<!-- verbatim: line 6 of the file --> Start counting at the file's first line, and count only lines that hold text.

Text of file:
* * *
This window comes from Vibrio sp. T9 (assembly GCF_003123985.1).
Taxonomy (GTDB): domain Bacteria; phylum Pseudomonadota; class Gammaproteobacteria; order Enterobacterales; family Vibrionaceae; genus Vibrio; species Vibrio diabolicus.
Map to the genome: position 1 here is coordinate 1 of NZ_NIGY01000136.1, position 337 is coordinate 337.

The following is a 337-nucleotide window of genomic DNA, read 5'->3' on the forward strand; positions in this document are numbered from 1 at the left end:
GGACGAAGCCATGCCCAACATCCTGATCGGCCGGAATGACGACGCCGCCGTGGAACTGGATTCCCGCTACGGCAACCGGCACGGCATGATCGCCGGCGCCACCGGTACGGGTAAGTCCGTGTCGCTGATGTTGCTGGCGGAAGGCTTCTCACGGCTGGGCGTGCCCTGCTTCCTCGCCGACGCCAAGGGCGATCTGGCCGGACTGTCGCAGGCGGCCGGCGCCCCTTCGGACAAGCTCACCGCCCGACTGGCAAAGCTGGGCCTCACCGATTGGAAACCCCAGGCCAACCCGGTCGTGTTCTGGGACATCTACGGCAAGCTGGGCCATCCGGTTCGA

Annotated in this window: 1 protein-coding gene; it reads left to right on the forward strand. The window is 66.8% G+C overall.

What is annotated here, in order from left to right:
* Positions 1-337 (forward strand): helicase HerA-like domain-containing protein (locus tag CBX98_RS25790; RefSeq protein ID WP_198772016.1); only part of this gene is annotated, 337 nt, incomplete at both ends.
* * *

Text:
Annotated in this window: 1 protein-coding gene; it reads left to right on the forward strand. The window is 66.8% G+C overall.